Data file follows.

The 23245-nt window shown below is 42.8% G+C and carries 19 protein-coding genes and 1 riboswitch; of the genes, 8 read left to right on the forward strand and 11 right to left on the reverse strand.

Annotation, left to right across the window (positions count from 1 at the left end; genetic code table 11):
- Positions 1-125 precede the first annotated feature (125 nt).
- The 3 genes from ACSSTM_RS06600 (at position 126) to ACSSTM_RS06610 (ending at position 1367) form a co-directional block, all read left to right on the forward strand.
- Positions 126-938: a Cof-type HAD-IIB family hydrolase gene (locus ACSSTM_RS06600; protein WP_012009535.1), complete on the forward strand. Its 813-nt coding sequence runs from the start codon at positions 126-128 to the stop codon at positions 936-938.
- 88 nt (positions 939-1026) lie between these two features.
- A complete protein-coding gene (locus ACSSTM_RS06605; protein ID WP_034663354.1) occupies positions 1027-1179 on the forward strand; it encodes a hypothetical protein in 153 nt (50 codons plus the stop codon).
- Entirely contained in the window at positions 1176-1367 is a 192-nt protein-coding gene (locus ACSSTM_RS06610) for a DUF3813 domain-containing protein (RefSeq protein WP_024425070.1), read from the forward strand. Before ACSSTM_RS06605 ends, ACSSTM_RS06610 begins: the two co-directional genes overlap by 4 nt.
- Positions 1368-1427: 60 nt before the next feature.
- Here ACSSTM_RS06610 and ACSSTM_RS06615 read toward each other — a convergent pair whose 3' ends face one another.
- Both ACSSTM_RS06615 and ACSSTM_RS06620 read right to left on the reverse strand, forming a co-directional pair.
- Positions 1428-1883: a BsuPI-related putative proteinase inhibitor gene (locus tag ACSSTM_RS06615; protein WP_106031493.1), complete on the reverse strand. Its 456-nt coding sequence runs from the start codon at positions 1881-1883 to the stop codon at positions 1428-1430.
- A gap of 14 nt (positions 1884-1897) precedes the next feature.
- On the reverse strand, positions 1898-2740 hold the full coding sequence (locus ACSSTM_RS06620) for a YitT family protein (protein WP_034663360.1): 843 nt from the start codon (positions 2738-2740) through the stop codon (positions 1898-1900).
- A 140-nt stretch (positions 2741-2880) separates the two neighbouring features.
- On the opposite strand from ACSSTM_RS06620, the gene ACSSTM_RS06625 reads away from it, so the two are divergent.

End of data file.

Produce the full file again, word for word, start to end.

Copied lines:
The 23245-nt window shown below is 42.8% G+C and carries 19 protein-coding genes and 1 riboswitch; of the genes, 8 read left to right on the forward strand and 11 right to left on the reverse strand.

Annotation, left to right across the window (positions count from 1 at the left end; genetic code table 11):
- Positions 1-125 precede the first annotated feature (125 nt).
- The 3 genes from ACSSTM_RS06600 (at position 126) to ACSSTM_RS06610 (ending at position 1367) form a co-directional block, all read left to right on the forward strand.
- Positions 126-938: a Cof-type HAD-IIB family hydrolase gene (locus ACSSTM_RS06600; protein WP_012009535.1), complete on the forward strand. Its 813-nt coding sequence runs from the start codon at positions 126-128 to the stop codon at positions 936-938.
- 88 nt (positions 939-1026) lie between these two features.
- A complete protein-coding gene (locus ACSSTM_RS06605; protein ID WP_034663354.1) occupies positions 1027-1179 on the forward strand; it encodes a hypothetical protein in 153 nt (50 codons plus the stop codon).
- Entirely contained in the window at positions 1176-1367 is a 192-nt protein-coding gene (locus ACSSTM_RS06610) for a DUF3813 domain-containing protein (RefSeq protein WP_024425070.1), read from the forward strand. Before ACSSTM_RS06605 ends, ACSSTM_RS06610 begins: the two co-directional genes overlap by 4 nt.
- Positions 1368-1427: 60 nt before the next feature.
- Here ACSSTM_RS06610 and ACSSTM_RS06615 read toward each other — a convergent pair whose 3' ends face one another.
- Both ACSSTM_RS06615 and ACSSTM_RS06620 read right to left on the reverse strand, forming a co-directional pair.
- Positions 1428-1883: a BsuPI-related putative proteinase inhibitor gene (locus tag ACSSTM_RS06615; protein WP_106031493.1), complete on the reverse strand. Its 456-nt coding sequence runs from the start codon at positions 1881-1883 to the stop codon at positions 1428-1430.
- A gap of 14 nt (positions 1884-1897) precedes the next feature.
- On the reverse strand, positions 1898-2740 hold the full coding sequence (locus ACSSTM_RS06620) for a YitT family protein (protein WP_034663360.1): 843 nt from the start codon (positions 2738-2740) through the stop codon (positions 1898-1900).
- A 140-nt stretch (positions 2741-2880) separates the two neighbouring features.
- On the opposite strand from ACSSTM_RS06620, the gene ACSSTM_RS06625 reads away from it, so the two are divergent.